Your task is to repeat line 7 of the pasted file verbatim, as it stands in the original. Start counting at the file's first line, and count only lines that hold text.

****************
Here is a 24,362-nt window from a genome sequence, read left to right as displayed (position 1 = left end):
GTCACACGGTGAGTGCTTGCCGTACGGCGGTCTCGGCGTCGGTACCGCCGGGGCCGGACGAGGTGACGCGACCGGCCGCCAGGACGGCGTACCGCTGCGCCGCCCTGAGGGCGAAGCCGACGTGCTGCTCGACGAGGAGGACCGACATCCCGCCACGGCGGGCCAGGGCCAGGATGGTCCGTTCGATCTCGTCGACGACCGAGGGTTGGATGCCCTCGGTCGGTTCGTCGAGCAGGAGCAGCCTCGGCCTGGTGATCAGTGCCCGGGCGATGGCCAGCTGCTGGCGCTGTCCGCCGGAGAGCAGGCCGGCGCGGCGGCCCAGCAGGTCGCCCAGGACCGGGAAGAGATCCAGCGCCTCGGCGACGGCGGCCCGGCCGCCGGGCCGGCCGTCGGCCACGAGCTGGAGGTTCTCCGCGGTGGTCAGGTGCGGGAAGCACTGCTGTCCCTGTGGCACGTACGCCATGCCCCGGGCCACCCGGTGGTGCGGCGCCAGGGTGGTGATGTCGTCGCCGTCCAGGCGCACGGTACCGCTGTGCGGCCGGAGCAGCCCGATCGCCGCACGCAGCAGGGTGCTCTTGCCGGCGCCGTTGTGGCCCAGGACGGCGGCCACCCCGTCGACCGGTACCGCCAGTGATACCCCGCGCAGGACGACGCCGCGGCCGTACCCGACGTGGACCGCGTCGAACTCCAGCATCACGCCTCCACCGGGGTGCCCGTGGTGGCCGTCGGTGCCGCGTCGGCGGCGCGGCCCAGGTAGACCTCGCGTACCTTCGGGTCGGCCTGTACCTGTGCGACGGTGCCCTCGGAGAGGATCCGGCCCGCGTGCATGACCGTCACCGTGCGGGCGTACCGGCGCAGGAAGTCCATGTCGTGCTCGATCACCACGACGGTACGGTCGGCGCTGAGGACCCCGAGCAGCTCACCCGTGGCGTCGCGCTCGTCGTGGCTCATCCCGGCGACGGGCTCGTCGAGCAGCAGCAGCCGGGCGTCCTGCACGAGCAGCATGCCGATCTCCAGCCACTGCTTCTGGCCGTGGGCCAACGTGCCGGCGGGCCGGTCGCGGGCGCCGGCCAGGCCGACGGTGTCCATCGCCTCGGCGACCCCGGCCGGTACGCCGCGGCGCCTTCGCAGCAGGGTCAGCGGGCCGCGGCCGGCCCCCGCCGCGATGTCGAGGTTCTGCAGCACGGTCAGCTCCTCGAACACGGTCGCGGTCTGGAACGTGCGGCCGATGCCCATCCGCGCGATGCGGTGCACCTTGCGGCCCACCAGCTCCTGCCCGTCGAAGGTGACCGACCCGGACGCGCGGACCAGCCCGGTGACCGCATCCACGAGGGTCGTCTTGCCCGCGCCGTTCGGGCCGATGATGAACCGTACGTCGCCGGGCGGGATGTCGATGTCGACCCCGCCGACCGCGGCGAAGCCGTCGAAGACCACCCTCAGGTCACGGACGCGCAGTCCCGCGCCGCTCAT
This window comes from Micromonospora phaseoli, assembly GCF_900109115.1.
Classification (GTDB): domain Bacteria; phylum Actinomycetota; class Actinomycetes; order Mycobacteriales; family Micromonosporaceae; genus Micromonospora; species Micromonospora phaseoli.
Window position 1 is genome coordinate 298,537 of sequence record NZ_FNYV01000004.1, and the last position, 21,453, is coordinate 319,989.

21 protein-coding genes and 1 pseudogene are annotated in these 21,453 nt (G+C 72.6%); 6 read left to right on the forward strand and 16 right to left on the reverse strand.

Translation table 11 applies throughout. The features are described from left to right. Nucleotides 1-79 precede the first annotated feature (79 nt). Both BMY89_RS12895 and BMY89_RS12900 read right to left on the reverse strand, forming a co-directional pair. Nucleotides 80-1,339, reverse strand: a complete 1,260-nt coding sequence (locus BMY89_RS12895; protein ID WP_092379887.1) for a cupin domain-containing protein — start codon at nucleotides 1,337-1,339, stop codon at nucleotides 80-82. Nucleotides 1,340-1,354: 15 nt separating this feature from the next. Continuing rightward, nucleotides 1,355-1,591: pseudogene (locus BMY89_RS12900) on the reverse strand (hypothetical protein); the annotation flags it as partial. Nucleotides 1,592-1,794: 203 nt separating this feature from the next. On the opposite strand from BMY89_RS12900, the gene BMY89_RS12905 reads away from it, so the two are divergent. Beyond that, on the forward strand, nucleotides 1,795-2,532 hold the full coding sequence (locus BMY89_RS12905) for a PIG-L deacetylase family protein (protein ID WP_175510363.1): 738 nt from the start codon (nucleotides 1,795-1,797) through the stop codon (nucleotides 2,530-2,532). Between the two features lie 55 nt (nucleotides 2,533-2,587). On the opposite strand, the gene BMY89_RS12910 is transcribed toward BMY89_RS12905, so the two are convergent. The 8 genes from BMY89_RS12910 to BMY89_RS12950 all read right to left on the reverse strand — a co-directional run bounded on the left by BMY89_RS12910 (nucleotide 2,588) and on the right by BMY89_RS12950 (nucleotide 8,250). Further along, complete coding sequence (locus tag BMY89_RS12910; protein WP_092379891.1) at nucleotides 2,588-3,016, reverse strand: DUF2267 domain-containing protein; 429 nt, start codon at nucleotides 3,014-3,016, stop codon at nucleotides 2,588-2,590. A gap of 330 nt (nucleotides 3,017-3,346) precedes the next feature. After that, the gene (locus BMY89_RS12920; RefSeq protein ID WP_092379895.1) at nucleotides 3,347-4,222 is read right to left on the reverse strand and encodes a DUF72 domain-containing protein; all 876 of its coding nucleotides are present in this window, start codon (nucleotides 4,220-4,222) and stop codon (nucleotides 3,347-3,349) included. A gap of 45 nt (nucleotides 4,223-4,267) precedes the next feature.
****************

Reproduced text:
Translation table 11 applies throughout. The features are described from left to right. Nucleotides 1-79 precede the first annotated feature (79 nt). Both BMY89_RS12895 and BMY89_RS12900 read right to left on the reverse strand, forming a co-directional pair. Nucleotides 80-1,339, reverse strand: a complete 1,260-nt coding sequence (locus BMY89_RS12895; protein ID WP_092379887.1) for a cupin domain-containing protein — start codon at nucleotides 1,337-1,339, stop codon at nucleotides 80-82. Nucleotides 1,340-1,354: 15 nt separating this feature from the next. Continuing rightward, nucleotides 1,355-1,591: pseudogene (locus BMY89_RS12900) on the reverse strand (hypothetical protein); the annotation flags it as partial. Nucleotides 1,592-1,794: 203 nt separating this feature from the next. On the opposite strand from BMY89_RS12900, the gene BMY89_RS12905 reads away from it, so the two are divergent. Beyond that, on the forward strand, nucleotides 1,795-2,532 hold the full coding sequence (locus BMY89_RS12905) for a PIG-L deacetylase family protein (protein ID WP_175510363.1): 738 nt from the start codon (nucleotides 1,795-1,797) through the stop codon (nucleotides 2,530-2,532). Between the two features lie 55 nt (nucleotides 2,533-2,587). On the opposite strand, the gene BMY89_RS12910 is transcribed toward BMY89_RS12905, so the two are convergent. The 8 genes from BMY89_RS12910 to BMY89_RS12950 all read right to left on the reverse strand — a co-directional run bounded on the left by BMY89_RS12910 (nucleotide 2,588) and on the right by BMY89_RS12950 (nucleotide 8,250). Further along, complete coding sequence (locus tag BMY89_RS12910; protein WP_092379891.1) at nucleotides 2,588-3,016, reverse strand: DUF2267 domain-containing protein; 429 nt, start codon at nucleotides 3,014-3,016, stop codon at nucleotides 2,588-2,590. A gap of 330 nt (nucleotides 3,017-3,346) precedes the next feature. After that, the gene (locus BMY89_RS12920; RefSeq protein ID WP_092379895.1) at nucleotides 3,347-4,222 is read right to left on the reverse strand and encodes a DUF72 domain-containing protein; all 876 of its coding nucleotides are present in this window, start codon (nucleotides 4,220-4,222) and stop codon (nucleotides 3,347-3,349) included. A gap of 45 nt (nucleotides 4,223-4,267) precedes the next feature.